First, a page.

In spite of these drawbacks, organoids have been used very successfully to model neurodevelopmental processes and diseases, for example normal cortical folding [48], microcephaly [30] and lissencephaly [49]. Importantly, organoids have been used to uncover species-specific differences between human and murine cortical development that lead to folding and expansion in human tissues specifically [48]. Although reports of organoid models of neurodegenerative disease are limited at present, they have the potential to be an insightful new model in AD research, allowing researchers to experiment with more heterogeneous, naturally organised 3D cell models.

iPSC-neurons in AD research

Much of what we know about the molecular mechanisms of AD has been guided by our knowledge of the genetics of disease and specifically autosomal dominant, familial AD (fAD). Pathologically, AD is characterised by the presence of Aβ plaques and neurofibrillary tangles. Studies into autosomal dominant AD identified mutations in amyloid precursor protein (APP), Presenilin 1 (PSEN1) and Presenilin 2 (PSEN2) that are causative of disease, although 99% of AD is sporadic. The commonalities in pathology between fAD and sporadic AD (sAD) imply that studies in fAD can be broadly applicable to AD as a whole.

APP, PSEN1 and PSEN2 have been shown to function in a single pathway, namely APP processing, centrally implicating this pathway in AD pathogenesis. APP is a transmembrane protein with unknown function present in endosomes and at the cell surface. Sequential cleavage by either α-secretase and γ-secretase or β-secretase and γ-secretase leads to extracellular soluble APP (sAPP), which may function in cellular signalling, an intracellular domain with possible cell-autonomous functions, and small membrane fragments. The β-secretase and γ-secretase path produces Aβ, a small peptide that was shown to be the primary constituent of amyloid plaques.

PSEN1 and PSEN2 are alternative subunits of the γ-secretase complex. Thus, alterations in APP processing and Aβ imbalance are thought to lie behind AD. Much is still to be understood about the normal function of the γ-secretase complex (known to cleave multiple substrates such as Notch, Cadherin and Ephrin as well as APP) as well as the different specificities and expression patterns of its components. For example PSEN1 localises throughout the cell whereas PSEN2 is restricted to the endosome and lysosome compartments [50].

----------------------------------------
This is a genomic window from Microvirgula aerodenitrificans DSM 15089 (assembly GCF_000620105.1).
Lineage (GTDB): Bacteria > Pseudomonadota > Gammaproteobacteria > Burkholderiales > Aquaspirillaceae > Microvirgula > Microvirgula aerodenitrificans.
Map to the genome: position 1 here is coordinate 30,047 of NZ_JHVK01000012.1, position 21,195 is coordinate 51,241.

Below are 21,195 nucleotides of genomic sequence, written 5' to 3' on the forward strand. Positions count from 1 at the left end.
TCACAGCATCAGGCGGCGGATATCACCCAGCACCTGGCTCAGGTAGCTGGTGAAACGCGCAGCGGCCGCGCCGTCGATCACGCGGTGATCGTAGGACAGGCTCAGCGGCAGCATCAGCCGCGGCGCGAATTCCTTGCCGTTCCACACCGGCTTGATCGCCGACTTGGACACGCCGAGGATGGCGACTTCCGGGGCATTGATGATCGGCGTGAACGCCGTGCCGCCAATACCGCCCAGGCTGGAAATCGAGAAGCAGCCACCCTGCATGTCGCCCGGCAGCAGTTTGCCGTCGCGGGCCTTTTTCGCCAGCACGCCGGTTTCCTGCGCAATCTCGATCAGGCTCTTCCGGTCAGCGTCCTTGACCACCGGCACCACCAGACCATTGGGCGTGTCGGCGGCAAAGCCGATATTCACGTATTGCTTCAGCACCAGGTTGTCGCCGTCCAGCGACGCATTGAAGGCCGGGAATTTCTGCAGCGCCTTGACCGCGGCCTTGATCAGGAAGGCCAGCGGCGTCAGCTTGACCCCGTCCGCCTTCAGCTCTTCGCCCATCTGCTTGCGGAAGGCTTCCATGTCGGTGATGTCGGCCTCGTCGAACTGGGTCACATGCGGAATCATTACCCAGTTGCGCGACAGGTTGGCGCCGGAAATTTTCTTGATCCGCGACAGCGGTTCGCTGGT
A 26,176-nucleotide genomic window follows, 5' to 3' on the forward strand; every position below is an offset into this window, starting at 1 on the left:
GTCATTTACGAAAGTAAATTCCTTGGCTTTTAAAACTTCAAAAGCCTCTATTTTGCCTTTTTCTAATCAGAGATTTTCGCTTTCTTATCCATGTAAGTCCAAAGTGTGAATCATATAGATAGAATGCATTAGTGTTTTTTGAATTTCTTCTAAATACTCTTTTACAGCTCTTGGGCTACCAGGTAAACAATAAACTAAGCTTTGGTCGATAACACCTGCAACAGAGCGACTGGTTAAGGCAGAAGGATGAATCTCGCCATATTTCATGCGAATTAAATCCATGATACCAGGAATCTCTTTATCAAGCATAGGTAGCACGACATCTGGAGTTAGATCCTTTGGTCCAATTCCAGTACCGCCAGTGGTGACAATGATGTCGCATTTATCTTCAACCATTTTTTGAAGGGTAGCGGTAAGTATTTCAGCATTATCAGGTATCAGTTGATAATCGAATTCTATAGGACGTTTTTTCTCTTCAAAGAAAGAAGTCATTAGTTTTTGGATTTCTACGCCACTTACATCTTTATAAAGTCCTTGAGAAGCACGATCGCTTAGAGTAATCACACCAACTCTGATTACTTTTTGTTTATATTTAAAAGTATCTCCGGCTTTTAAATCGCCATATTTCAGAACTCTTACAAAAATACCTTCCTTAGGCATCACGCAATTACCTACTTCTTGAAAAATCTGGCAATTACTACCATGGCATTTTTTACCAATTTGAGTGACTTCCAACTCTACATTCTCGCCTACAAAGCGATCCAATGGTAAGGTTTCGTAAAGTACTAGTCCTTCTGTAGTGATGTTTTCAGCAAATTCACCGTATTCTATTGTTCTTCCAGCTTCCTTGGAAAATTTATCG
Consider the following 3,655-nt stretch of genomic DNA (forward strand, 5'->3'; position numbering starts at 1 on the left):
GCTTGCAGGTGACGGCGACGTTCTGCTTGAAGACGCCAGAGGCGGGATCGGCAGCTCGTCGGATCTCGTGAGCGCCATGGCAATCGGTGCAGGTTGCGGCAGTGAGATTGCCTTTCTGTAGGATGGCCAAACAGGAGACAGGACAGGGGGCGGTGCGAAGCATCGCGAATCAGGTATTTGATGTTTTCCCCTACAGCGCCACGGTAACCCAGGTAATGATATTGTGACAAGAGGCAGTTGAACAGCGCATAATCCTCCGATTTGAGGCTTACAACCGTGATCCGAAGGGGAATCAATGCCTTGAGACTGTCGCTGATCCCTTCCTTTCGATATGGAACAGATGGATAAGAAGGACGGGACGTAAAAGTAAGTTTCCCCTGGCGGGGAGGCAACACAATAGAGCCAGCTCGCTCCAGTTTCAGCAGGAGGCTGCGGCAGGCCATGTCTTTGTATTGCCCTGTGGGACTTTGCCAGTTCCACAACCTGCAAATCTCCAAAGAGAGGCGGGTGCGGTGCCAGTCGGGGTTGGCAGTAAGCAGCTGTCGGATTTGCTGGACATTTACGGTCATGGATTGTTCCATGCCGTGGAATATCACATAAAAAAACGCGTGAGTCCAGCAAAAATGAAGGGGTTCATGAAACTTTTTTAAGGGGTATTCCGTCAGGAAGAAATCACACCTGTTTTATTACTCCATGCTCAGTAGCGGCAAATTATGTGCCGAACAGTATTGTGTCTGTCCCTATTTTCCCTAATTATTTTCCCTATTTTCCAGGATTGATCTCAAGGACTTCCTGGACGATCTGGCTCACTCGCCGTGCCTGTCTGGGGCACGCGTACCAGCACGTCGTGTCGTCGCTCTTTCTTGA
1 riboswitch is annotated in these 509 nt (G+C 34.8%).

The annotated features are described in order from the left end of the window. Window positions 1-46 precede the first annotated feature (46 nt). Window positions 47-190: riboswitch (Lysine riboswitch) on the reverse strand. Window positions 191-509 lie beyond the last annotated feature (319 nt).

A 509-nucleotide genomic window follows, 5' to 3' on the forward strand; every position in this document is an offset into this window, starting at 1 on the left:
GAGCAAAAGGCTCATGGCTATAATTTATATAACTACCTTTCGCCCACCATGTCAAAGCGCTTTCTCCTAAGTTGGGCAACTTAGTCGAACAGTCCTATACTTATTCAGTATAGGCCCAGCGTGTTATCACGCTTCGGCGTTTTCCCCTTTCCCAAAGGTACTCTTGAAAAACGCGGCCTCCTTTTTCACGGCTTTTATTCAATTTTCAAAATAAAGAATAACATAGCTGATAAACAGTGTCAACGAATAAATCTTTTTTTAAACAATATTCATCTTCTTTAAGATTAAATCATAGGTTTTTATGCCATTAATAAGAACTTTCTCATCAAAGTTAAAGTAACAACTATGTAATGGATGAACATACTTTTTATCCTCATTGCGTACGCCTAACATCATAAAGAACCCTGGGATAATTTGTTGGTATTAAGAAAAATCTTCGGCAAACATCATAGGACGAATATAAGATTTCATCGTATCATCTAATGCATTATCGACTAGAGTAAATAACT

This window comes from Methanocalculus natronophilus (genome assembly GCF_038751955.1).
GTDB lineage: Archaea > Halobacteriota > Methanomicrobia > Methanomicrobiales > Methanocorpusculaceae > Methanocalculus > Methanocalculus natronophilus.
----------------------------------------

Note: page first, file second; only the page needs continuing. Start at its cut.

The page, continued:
The following section discusses the relative promise and early successes in the use of iPSC-derived cells to model AD pathology and offer insight into disease mechanisms.

Investigating the normal function of AD-associated proteins in human iPSC-neurons

Human iPSC-derived neurons represent a useful tool for studying the normal function of AD-associated proteins in a human neuronal setting. For example, the function of APP is yet to be fully understood, with complex splice variants, cell compartmentalisation and cell specificity (reviewed by [51]). sAPP, the soluble fragment of APP shed from the neuron after cleavage by α or β secretase, induces a strong pro-differentiation effect towards the neural lineage from hESCs [52, 53]. Premature differentiation is also seen in iPSC-derived neural progenitors transfected with mutant transgenic PSEN1 [54]. The Notch and Wnt signalling pathways, which regulate neuronal development among other cellular processes, are involved in aberrant differentiation of these mutant PSEN1 lines.

In an elegant study, Liao and colleagues used single cell techniques to understand the sAPPα and Aβ profiles of individual iPSC-neurons and iPSC-astrocytes [55]. fAD mutations did not alter the overall profiles of sAPPα and Aβ across the population. Critically, there was no bias in Aβ secretion towards neurons or astrocytes; however, trends to increased secretion were present in deep layer cortical cells and GABAergic interneurons.

These studies have applied iPSC technology to gain new knowledge of APP and PSEN1 function in human neurons. The physiological relevance of the cell model enables new insights into the normal functions of these proteins in neurons. As well as these studies into the normal role of APP and PSEN1 in human iPSC-neurons, a wide variety of investigations are making use of iPSC technology. To exemplify the breadth of the model’s application, two examples include screening for modulators of APP processing in iPSC-derived neurons [56] and iPSC-derived macrophage like cells overexpressing the Aβ degrading enzyme Neprilysin 2 that are able to reduce Aβ levels in culture media and the rodent brain [57]. The scope of research into AD using iPSC-derived neurons will be discussed in the sections below.

Investigating aggregate toxicity using iPSC-neurons

Stem cell-derived neurons have been used to investigate cellular toxicity of Aβ oligomers [58, 59]. Employing cortical neurons generated from control iPSCs enables investigations into downstream signalling and toxicity induced by exogenous AD-associated peptides in human neurons for the first time.

Aβ was shown to bind to glutamatergic and GABAergic iPSC-derived neurons but specifically led to cell death in glutamatergic neurons [58]. Eight days of oligomeric Aβ treatment was shown to be sufficient to lead to synaptotoxicity [59]. This was demonstrated via altered axonal vesicle clusters, impaired postsynaptic AMPA signalling and a resultant induction of phosphorylated tau and endoplasmic reticulum (ER) stress. It should be noted that the concentrations of Aβ sufficient to induce cell death in these models (1–5 μM) are in excess of normal physiological levels, which are believed to be in the low nanomolar range [60] in control tissue and increased up to 50 nM in AD brain tissue [61].